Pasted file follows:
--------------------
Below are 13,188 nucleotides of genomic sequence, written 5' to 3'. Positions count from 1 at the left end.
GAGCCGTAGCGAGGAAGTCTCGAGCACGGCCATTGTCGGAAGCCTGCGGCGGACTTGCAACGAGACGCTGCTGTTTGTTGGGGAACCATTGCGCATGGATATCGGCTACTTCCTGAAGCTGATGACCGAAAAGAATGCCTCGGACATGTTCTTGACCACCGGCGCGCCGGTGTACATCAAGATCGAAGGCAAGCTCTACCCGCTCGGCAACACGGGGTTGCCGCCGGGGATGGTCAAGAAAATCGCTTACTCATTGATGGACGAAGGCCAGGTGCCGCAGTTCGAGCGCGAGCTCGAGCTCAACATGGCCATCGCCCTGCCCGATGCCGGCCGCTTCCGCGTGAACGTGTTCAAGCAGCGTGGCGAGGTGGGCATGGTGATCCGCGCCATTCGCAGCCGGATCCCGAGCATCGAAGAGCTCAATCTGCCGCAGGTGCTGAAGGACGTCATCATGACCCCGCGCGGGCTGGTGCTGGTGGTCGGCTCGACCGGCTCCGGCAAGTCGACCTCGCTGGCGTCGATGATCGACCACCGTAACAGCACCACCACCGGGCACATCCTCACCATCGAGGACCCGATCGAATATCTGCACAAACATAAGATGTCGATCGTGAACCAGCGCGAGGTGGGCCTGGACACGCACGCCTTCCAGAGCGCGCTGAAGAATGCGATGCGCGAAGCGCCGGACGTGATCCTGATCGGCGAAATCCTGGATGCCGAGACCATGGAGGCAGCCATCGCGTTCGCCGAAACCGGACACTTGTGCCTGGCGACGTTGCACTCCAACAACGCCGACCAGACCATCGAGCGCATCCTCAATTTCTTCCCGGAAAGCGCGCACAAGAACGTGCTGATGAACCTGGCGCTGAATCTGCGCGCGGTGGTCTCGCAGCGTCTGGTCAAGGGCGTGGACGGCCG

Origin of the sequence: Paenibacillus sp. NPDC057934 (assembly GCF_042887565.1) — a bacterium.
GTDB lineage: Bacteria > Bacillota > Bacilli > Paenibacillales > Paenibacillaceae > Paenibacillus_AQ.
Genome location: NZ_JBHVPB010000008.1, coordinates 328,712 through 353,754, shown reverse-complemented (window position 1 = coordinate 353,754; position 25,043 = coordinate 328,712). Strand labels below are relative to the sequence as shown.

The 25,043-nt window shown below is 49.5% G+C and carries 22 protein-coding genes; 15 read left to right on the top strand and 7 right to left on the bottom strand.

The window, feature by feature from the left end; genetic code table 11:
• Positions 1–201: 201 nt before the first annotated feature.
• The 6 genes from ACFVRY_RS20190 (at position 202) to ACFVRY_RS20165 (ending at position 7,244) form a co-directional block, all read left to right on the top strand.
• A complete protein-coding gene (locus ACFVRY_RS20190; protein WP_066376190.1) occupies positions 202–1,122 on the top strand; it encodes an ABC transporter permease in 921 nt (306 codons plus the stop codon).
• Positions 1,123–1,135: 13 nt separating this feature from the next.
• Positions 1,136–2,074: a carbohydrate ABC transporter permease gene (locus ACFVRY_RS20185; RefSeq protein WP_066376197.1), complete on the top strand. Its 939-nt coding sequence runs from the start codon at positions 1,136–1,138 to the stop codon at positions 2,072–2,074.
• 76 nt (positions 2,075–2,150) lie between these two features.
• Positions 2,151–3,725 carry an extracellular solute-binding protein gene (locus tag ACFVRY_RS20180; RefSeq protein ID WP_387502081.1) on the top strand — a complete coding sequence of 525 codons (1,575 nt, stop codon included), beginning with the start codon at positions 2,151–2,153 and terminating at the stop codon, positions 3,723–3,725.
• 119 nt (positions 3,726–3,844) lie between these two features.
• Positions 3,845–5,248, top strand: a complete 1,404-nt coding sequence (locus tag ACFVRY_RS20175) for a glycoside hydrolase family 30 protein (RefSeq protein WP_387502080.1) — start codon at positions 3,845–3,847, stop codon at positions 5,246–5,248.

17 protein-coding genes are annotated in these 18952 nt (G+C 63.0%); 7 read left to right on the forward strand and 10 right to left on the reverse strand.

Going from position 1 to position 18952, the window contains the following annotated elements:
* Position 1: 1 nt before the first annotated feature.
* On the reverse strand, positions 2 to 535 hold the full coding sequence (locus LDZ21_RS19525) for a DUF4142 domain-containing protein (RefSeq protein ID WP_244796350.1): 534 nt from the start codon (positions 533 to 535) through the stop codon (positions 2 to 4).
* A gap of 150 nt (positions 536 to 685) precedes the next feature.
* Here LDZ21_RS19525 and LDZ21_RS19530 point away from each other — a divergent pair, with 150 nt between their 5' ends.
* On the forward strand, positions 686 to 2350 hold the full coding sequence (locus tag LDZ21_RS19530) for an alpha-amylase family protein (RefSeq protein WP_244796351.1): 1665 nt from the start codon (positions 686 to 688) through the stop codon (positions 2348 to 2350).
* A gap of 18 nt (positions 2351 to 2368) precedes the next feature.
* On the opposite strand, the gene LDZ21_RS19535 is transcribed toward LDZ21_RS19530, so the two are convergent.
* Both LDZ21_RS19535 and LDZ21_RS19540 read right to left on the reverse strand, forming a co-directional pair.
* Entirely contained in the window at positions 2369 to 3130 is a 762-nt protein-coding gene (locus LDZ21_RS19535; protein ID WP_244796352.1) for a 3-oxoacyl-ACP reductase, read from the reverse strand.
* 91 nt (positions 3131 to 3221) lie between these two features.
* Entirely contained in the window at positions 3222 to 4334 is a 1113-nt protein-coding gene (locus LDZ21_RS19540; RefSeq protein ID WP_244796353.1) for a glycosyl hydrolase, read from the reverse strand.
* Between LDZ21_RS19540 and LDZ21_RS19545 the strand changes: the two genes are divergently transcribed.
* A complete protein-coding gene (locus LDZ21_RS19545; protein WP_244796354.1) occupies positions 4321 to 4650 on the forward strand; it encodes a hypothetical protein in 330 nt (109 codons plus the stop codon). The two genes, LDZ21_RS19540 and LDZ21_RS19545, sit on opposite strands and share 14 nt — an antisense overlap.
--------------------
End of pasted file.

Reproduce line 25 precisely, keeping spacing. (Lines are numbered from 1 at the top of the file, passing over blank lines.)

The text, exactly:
* On the opposite strand, the gene LDZ21_RS19535 is transcribed toward LDZ21_RS19530, so the two are convergent.